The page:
Tuesday, July 8, 2014

N162HG 1.2 Bob

Closed pattern work at KPAO again. A couple of full stops, one practice go-around called by Bob at the last minute. Some observations:

I need to work on filtering out random distractions in the pattern, and concentrate on leveling out correctly. I think that, again, Bob is getting back into saying more, and I'm getting back into being worried that he's going to say or gesture something (like "turn base now") and letting that distract me.

I need to reduce power more while descending. I came in ridiculously steep after ridiculously high approaches almost every time. On one approach, Bob was not sure we'd even make it in, so I slipped aggressively and brought it down ... but before I congratulate myself, let me note that my speed dropped to 51 or 52 kias when I slipped, because I still don't anticipate how much I need to be stuffing the nose down when I slip.

I need to learn to apply rudder pressure and not kick. Bob noted that, on takeoffs, sometimes I'll see the plane is veering one direction, so I kick rudder and it stops veering, so then I let go of the rudder. It's not a car, notes Bob. If you want it to keep stopping veering, you need to maintain the pressure!

Surprisingly, Bob is more concerned about my random yawing during takeoffs than during landings. I'm really surprised, since I imagine my yaw on landing is horrible, but he says it's actually not that bad, I won't peel off a tire or ground loop and dig in a wing, don't worry. That's actually a big deal. A huge part of my landing anxiety has to do with worrying about the state of where the nose is pointed.

Bob noted that I seemed stressed. It's true -- I'm under a lot of stress at work right now. In fact, my wife and son are in Hawai'i but I was not able to go because of work. I hoped to console myself with more flying, but then I was so stressed on Sunday night that I didn't get much sleep and had to scrub my planned Monday afternoon lesson. I guess that was as much "flight training" as anything -- I imagine part of learning to fly is learning to decide when not to fly.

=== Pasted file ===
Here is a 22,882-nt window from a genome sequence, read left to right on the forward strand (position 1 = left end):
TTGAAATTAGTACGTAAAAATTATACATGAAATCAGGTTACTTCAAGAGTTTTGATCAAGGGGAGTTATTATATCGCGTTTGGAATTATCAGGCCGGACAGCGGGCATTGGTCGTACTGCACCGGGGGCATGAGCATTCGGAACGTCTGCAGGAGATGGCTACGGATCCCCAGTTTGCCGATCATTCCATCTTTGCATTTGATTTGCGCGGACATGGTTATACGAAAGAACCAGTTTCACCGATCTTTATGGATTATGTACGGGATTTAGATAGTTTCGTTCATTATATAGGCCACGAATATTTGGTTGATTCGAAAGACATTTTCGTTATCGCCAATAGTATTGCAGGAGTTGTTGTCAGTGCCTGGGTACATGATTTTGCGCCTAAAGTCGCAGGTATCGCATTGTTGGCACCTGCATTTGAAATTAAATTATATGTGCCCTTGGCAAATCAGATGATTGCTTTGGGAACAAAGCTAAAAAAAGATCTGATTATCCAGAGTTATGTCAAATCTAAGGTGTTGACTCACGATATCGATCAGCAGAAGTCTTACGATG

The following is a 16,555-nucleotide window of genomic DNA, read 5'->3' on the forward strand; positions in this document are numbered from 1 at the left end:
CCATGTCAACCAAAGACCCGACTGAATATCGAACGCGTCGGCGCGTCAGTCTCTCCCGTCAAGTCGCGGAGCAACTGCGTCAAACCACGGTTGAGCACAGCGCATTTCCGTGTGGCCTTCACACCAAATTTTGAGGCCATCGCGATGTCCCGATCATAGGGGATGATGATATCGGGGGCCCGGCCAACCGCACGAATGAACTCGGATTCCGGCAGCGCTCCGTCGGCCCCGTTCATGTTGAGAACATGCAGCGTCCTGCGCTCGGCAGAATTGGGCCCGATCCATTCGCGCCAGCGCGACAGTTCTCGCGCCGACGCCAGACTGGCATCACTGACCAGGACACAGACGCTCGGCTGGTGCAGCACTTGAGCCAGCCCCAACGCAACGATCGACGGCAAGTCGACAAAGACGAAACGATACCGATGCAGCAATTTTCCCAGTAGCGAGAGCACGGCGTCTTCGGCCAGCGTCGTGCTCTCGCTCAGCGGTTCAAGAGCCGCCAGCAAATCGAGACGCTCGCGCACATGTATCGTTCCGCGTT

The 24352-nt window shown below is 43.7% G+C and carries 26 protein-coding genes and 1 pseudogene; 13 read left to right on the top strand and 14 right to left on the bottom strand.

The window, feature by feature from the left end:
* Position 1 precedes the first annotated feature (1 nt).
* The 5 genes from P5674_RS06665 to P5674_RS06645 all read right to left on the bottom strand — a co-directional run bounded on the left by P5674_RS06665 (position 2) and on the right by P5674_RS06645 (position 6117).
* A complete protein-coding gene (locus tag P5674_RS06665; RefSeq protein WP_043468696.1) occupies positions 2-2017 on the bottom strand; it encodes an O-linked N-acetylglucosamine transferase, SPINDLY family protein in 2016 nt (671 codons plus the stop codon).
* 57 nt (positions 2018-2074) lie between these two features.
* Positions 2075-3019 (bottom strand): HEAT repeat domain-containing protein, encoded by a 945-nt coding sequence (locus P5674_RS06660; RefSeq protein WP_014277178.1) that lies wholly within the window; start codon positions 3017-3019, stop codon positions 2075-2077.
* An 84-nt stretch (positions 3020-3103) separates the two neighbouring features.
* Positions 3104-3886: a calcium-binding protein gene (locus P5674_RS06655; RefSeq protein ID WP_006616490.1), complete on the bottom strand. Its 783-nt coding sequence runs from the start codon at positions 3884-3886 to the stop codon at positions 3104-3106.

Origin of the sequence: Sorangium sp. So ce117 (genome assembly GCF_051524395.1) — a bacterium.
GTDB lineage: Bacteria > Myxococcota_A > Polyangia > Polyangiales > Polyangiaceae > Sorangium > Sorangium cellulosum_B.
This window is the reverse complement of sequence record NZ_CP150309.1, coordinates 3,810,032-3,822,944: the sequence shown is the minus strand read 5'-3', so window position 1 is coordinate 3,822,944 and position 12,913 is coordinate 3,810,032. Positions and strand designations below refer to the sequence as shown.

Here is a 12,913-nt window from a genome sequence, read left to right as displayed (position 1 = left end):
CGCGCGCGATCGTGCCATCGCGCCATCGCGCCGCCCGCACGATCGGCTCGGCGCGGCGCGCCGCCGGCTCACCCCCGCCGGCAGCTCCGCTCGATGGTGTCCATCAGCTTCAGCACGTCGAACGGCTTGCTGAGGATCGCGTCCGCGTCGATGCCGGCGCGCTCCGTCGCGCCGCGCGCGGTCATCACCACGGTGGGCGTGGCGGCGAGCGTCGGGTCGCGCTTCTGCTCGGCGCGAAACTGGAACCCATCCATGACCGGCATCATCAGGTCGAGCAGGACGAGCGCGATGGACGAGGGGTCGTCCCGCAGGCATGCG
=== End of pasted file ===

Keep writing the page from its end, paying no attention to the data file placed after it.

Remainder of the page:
I was particularly diligent in checking under my wing to the final approach for traffic even when cleared to the active by Tower, after having heard about the recent runway incursion near-miss at Barcelona. Aviation usually requires two simultaneous screw-ups for a real disaster to happen. May all our screw-ups be singletons.

In other news, I got myself a Drift HD camera (it's in the mail...) and would like to mount it in the cockpit to take training videos. (One of the nice things about Drift is their cameras have a standard 1/4-20 tripod mount built right in). I wondered where to mount it, thinking I might want to bungee down a tripod behind and between the pilots, but it turns out "the" standard way is on the skylight behind and above the pilots; in fact, there's a little circle there on the window where other people have suctioned on their cameras. I got a suction cup mount for it from REI, but it was too heavy and had too many parts made of metal; I feared it could scratch or damage the window. I now have a RAM mount ordered, which I think is lightweight and made of plastic. Stay tuned for video footage of my horrible landings?

No comments:

Post a Comment